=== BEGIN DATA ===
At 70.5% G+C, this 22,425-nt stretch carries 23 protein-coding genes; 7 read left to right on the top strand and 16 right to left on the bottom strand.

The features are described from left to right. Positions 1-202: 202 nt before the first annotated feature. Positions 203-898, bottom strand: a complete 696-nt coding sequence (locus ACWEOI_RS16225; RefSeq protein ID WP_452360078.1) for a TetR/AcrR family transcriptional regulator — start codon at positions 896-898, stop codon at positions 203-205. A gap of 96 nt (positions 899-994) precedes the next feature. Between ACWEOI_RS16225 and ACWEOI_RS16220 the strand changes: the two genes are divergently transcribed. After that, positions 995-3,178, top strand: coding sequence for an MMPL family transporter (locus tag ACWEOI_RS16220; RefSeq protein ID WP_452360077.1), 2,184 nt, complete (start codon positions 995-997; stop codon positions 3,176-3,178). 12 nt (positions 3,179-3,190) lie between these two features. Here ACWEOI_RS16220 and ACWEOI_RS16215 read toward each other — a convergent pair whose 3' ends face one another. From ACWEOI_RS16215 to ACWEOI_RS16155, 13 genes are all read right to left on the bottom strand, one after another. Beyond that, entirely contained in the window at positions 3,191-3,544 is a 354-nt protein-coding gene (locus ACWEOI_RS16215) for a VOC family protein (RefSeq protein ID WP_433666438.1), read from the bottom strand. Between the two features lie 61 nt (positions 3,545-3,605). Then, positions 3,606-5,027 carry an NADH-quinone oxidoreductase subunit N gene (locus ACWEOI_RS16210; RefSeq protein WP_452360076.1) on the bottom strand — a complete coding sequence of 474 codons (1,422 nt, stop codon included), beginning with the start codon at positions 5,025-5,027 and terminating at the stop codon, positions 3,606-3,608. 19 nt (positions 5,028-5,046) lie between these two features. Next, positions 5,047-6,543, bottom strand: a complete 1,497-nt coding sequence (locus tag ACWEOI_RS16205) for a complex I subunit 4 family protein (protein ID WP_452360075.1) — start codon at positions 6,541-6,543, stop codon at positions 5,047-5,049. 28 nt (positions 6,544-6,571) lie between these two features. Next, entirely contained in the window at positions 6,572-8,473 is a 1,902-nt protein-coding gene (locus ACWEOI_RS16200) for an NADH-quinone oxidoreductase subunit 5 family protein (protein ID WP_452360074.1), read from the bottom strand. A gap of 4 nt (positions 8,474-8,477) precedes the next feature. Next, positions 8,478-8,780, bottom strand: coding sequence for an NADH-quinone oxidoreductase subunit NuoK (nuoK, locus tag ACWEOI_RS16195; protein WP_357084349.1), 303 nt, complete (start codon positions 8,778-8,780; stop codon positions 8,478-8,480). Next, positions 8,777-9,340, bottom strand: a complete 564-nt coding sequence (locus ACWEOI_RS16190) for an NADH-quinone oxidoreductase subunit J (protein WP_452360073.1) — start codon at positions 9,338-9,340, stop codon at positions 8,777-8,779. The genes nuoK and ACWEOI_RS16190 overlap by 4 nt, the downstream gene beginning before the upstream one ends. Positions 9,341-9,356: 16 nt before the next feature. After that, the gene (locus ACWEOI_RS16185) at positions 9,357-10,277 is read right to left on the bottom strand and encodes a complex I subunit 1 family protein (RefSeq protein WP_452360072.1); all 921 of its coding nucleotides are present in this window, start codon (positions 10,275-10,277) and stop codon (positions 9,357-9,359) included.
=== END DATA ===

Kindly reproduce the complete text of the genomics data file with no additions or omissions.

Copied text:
At 70.5% G+C, this 22,425-nt stretch carries 23 protein-coding genes; 7 read left to right on the top strand and 16 right to left on the bottom strand.

The features are described from left to right. Positions 1-202: 202 nt before the first annotated feature. Positions 203-898, bottom strand: a complete 696-nt coding sequence (locus ACWEOI_RS16225; RefSeq protein ID WP_452360078.1) for a TetR/AcrR family transcriptional regulator — start codon at positions 896-898, stop codon at positions 203-205. A gap of 96 nt (positions 899-994) precedes the next feature. Between ACWEOI_RS16225 and ACWEOI_RS16220 the strand changes: the two genes are divergently transcribed. After that, positions 995-3,178, top strand: coding sequence for an MMPL family transporter (locus tag ACWEOI_RS16220; RefSeq protein ID WP_452360077.1), 2,184 nt, complete (start codon positions 995-997; stop codon positions 3,176-3,178). 12 nt (positions 3,179-3,190) lie between these two features. Here ACWEOI_RS16220 and ACWEOI_RS16215 read toward each other — a convergent pair whose 3' ends face one another. From ACWEOI_RS16215 to ACWEOI_RS16155, 13 genes are all read right to left on the bottom strand, one after another. Beyond that, entirely contained in the window at positions 3,191-3,544 is a 354-nt protein-coding gene (locus ACWEOI_RS16215) for a VOC family protein (RefSeq protein ID WP_433666438.1), read from the bottom strand. Between the two features lie 61 nt (positions 3,545-3,605). Then, positions 3,606-5,027 carry an NADH-quinone oxidoreductase subunit N gene (locus ACWEOI_RS16210; RefSeq protein WP_452360076.1) on the bottom strand — a complete coding sequence of 474 codons (1,422 nt, stop codon included), beginning with the start codon at positions 5,025-5,027 and terminating at the stop codon, positions 3,606-3,608. 19 nt (positions 5,028-5,046) lie between these two features. Next, positions 5,047-6,543, bottom strand: a complete 1,497-nt coding sequence (locus tag ACWEOI_RS16205) for a complex I subunit 4 family protein (protein ID WP_452360075.1) — start codon at positions 6,541-6,543, stop codon at positions 5,047-5,049. 28 nt (positions 6,544-6,571) lie between these two features. Next, entirely contained in the window at positions 6,572-8,473 is a 1,902-nt protein-coding gene (locus ACWEOI_RS16200) for an NADH-quinone oxidoreductase subunit 5 family protein (protein ID WP_452360074.1), read from the bottom strand. A gap of 4 nt (positions 8,474-8,477) precedes the next feature. Next, positions 8,478-8,780, bottom strand: coding sequence for an NADH-quinone oxidoreductase subunit NuoK (nuoK, locus tag ACWEOI_RS16195; protein WP_357084349.1), 303 nt, complete (start codon positions 8,778-8,780; stop codon positions 8,478-8,480). Next, positions 8,777-9,340, bottom strand: a complete 564-nt coding sequence (locus ACWEOI_RS16190) for an NADH-quinone oxidoreductase subunit J (protein WP_452360073.1) — start codon at positions 9,338-9,340, stop codon at positions 8,777-8,779. The genes nuoK and ACWEOI_RS16190 overlap by 4 nt, the downstream gene beginning before the upstream one ends. Positions 9,341-9,356: 16 nt before the next feature. After that, the gene (locus ACWEOI_RS16185) at positions 9,357-10,277 is read right to left on the bottom strand and encodes a complex I subunit 1 family protein (RefSeq protein WP_452360072.1); all 921 of its coding nucleotides are present in this window, start codon (positions 10,275-10,277) and stop codon (positions 9,357-9,359) included.